Okay, “they” meaning my Administration. I went to work last night and saw a set of keys and fobs on my desk to a brand new Chevrolet Tahoe. An email instructed me to vacate the CVPI posthaste. She had been reassigned.
I had been given my first Crown Victoria in 1990, when I went off to K9 school. The previous handler had taken great care of the 1988 model and had even installed a cassette player! I was thrilled, since I had no real love for the anemic Dodge Diplomat that had been my daily cruiser.
I have spent many an hour in Crown Vics over the years and I always felt at home. The large sedan, V8, rear wheel drive configuration was stable at reasonable speeds. We pursued suspects regularly back in the day and I had my share of chases. I remember the Oldtimers telling us to shut down the A/C for a few extra horsepower. And roll up the windows. To reduce drag? No, so we can hear your radio transmissions, rookie!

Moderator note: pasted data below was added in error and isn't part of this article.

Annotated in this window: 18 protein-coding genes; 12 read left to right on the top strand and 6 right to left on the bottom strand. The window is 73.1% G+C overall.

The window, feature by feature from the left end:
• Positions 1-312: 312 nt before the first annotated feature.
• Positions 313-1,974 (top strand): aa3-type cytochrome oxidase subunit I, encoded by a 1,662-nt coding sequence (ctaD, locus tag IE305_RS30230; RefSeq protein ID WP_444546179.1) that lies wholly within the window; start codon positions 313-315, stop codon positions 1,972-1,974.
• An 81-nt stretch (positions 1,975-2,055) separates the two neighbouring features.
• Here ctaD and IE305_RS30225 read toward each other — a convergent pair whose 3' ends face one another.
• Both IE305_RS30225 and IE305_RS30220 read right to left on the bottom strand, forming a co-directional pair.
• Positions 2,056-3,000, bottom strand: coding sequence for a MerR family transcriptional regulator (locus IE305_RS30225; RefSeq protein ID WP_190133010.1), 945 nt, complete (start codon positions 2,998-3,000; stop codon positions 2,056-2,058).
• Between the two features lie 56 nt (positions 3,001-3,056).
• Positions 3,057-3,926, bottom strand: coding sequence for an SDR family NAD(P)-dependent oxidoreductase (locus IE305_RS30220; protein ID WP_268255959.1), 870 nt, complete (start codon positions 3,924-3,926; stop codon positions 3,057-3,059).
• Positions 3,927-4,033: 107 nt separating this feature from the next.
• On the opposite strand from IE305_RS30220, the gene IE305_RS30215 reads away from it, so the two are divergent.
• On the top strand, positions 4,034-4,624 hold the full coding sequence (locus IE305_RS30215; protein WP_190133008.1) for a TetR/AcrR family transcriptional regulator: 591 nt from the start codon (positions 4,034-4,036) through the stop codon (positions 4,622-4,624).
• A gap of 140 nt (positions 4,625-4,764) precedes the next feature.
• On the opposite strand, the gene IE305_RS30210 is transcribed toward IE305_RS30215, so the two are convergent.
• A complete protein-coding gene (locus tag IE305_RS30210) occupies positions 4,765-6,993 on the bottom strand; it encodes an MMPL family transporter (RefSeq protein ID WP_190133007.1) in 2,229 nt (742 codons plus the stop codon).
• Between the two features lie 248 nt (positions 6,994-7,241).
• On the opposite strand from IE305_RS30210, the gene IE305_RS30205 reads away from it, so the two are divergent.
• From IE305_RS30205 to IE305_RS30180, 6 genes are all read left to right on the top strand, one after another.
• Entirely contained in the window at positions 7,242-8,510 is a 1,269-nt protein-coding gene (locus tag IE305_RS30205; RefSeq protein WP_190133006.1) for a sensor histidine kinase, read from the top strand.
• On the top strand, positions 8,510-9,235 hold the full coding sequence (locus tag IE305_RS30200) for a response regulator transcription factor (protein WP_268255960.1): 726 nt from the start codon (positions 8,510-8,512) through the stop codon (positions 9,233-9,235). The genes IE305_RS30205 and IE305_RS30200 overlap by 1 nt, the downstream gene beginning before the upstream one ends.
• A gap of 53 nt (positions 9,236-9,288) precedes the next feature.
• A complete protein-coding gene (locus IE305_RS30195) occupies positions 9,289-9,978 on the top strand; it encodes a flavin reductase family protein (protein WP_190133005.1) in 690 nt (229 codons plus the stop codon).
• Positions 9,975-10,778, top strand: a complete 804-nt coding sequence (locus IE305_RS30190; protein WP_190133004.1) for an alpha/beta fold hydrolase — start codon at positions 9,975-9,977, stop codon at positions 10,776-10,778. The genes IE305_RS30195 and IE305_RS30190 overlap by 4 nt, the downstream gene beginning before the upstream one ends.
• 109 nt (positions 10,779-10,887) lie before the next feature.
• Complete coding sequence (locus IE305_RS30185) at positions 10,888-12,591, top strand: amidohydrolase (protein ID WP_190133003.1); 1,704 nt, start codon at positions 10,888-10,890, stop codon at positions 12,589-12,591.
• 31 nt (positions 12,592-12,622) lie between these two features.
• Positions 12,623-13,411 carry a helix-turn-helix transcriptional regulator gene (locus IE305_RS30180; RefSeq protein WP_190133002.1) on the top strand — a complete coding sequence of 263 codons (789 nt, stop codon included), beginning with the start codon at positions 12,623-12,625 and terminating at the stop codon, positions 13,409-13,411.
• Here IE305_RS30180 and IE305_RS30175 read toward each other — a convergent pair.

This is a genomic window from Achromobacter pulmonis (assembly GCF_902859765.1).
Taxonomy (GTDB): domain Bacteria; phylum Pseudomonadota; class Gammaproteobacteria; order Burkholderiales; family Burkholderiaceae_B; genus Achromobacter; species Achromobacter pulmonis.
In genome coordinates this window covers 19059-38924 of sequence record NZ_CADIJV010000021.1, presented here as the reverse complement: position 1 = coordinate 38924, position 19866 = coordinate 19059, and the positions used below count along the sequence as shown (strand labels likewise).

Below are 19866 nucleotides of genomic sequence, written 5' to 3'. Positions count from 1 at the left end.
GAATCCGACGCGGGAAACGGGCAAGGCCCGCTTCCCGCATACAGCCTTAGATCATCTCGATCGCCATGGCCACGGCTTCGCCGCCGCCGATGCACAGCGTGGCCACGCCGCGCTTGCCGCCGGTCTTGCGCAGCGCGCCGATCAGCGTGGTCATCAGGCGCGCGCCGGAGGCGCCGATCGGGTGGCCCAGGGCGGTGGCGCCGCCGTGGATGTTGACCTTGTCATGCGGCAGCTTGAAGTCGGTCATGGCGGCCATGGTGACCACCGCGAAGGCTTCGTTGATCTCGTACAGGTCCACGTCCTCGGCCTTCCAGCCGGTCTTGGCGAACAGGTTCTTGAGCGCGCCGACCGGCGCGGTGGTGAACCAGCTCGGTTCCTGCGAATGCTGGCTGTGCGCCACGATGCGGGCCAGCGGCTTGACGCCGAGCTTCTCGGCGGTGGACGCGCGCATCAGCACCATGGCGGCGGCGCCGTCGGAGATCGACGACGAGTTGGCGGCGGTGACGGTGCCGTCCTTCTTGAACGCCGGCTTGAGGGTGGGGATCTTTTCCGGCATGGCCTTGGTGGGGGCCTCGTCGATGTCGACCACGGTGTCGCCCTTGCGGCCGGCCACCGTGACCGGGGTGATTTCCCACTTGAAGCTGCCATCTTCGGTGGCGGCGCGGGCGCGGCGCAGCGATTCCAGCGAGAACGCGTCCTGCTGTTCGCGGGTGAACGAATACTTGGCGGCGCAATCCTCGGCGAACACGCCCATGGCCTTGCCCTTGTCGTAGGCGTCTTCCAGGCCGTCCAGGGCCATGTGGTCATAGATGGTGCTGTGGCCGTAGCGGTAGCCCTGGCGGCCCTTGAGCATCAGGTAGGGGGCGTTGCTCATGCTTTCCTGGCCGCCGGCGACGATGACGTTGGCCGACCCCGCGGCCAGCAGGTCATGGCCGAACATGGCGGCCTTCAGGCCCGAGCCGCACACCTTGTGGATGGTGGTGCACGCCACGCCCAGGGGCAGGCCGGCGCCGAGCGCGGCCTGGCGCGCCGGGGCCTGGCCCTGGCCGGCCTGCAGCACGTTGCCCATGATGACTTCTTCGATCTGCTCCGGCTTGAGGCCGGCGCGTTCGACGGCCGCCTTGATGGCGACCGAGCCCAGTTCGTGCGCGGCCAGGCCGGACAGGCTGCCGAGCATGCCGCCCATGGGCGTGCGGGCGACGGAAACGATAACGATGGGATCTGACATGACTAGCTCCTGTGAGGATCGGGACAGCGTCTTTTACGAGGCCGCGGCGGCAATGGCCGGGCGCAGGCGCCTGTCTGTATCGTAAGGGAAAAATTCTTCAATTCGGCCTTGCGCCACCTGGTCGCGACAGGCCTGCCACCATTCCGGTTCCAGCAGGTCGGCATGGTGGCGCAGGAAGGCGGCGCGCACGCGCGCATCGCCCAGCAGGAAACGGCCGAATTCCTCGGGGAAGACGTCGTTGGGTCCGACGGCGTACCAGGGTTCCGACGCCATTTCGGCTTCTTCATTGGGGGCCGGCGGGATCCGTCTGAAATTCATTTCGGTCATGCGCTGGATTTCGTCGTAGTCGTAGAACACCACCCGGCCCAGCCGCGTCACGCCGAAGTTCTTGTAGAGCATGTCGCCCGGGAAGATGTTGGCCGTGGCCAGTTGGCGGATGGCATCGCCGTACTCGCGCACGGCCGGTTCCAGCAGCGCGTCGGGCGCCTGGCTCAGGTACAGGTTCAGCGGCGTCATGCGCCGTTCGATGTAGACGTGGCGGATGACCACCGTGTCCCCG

Unfortunately, I crashed a couple of CV’s, but I always came out unscathed, so I guess I’m lucky and the cars are fairly sound. One of our guys, nicknamed T-Bone for the type of crash, spent a few harrowing moments barrel rolling his cruiser after being struck while chasing a speeder. He also lived to drive another day.
One year, at our annual pursuit training, I saw our former chief of police deftly maneuver the driving pad with one arm casually hanging out the open window of his unmarked Ford. Mostly desk-bound, he looked smooth as he scorched the course and showed the younger officers what a seasoned badge could do. Reminded me not to discount the graying fellas.
Yes, I enjoyed the shakedown cruise of my new Chebby. It is gives a throaty roar when you gas it. I was surprised how well mannered it is in a corner. But it does not yet feel like what I think a squad should.
Sometimes I reminisce that I have seen the world through the windshield of a legendary police car…and it was good.